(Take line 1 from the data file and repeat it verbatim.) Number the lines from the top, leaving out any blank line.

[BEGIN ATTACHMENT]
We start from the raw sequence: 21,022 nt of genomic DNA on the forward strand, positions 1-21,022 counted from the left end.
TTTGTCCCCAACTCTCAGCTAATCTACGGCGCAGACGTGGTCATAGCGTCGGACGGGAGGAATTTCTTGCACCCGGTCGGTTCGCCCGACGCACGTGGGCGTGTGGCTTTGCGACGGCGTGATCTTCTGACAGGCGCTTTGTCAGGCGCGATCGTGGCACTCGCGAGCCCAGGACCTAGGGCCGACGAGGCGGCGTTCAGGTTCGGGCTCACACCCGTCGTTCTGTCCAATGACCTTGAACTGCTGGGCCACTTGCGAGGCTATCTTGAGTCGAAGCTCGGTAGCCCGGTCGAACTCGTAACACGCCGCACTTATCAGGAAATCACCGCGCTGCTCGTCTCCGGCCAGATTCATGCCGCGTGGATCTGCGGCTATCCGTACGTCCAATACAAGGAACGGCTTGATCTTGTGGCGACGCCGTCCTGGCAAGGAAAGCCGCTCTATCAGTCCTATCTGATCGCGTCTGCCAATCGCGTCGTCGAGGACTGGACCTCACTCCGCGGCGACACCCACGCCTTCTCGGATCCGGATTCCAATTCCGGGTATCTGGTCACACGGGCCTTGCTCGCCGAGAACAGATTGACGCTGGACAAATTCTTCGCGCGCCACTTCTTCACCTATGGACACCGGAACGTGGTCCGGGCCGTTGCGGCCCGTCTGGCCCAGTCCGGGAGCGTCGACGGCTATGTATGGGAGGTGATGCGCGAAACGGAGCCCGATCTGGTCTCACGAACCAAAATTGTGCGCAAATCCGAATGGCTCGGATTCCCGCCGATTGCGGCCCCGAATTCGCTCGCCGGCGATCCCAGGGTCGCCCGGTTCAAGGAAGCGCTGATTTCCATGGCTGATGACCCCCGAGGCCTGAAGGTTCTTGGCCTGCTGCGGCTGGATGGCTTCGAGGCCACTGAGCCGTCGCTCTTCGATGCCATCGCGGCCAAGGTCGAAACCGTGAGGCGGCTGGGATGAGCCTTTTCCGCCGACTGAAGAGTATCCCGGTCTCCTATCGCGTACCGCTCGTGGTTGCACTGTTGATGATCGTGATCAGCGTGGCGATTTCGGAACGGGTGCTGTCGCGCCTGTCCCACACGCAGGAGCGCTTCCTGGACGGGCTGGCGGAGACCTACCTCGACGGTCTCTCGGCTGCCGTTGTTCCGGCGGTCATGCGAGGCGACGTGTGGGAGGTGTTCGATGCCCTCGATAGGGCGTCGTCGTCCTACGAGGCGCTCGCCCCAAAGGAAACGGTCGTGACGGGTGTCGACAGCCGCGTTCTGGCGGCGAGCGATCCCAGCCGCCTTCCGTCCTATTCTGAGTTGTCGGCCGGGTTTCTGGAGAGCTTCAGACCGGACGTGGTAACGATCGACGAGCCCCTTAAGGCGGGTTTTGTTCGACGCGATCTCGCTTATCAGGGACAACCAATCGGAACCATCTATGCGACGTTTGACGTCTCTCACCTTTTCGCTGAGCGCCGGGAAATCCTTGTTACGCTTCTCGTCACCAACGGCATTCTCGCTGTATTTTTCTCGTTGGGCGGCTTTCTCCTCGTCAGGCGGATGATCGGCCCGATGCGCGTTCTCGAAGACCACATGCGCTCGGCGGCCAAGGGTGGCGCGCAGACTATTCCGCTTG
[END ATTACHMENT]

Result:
We start from the raw sequence: 21,022 nt of genomic DNA on the forward strand, positions 1-21,022 counted from the left end.